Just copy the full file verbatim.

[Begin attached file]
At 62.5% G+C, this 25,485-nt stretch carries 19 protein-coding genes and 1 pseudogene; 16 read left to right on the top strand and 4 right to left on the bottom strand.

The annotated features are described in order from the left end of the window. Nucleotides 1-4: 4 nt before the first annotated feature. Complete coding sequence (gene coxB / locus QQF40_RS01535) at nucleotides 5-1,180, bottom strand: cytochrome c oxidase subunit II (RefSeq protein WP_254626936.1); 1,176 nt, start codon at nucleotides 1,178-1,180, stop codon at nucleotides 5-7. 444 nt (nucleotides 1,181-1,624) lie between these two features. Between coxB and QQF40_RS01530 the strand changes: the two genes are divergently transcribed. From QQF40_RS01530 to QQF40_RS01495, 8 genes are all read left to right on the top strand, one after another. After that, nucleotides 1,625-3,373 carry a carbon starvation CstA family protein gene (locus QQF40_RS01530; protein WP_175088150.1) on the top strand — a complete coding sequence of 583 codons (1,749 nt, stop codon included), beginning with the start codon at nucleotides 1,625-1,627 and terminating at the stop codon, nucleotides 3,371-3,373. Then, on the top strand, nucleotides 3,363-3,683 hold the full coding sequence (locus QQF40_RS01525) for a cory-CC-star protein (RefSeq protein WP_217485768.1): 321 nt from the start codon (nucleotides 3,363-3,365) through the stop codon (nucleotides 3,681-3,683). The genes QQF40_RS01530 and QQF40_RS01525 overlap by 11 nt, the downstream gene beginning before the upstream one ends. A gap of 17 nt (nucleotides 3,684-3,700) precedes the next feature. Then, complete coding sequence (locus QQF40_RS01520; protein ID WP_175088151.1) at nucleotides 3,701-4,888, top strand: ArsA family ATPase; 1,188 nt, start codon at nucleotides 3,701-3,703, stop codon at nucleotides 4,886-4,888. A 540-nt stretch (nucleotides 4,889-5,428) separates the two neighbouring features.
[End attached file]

At 62.5% G+C, this 25,485-nt stretch carries 19 protein-coding genes and 1 pseudogene; 16 read left to right on the top strand and 4 right to left on the bottom strand.

The annotated features are described in order from the left end of the window. Nucleotides 1-4: 4 nt before the first annotated feature. Complete coding sequence (gene coxB / locus QQF40_RS01535) at nucleotides 5-1,180, bottom strand: cytochrome c oxidase subunit II (RefSeq protein WP_254626936.1); 1,176 nt, start codon at nucleotides 1,178-1,180, stop codon at nucleotides 5-7. 444 nt (nucleotides 1,181-1,624) lie between these two features. Between coxB and QQF40_RS01530 the strand changes: the two genes are divergently transcribed. From QQF40_RS01530 to QQF40_RS01495, 8 genes are all read left to right on the top strand, one after another. After that, nucleotides 1,625-3,373 carry a carbon starvation CstA family protein gene (locus QQF40_RS01530; protein WP_175088150.1) on the top strand — a complete coding sequence of 583 codons (1,749 nt, stop codon included), beginning with the start codon at nucleotides 1,625-1,627 and terminating at the stop codon, nucleotides 3,371-3,373. Then, on the top strand, nucleotides 3,363-3,683 hold the full coding sequence (locus QQF40_RS01525) for a cory-CC-star protein (RefSeq protein WP_217485768.1): 321 nt from the start codon (nucleotides 3,363-3,365) through the stop codon (nucleotides 3,681-3,683). The genes QQF40_RS01530 and QQF40_RS01525 overlap by 11 nt, the downstream gene beginning before the upstream one ends. A gap of 17 nt (nucleotides 3,684-3,700) precedes the next feature. Then, complete coding sequence (locus QQF40_RS01520; protein ID WP_175088151.1) at nucleotides 3,701-4,888, top strand: ArsA family ATPase; 1,188 nt, start codon at nucleotides 3,701-3,703, stop codon at nucleotides 4,886-4,888. A 540-nt stretch (nucleotides 4,889-5,428) separates the two neighbouring features.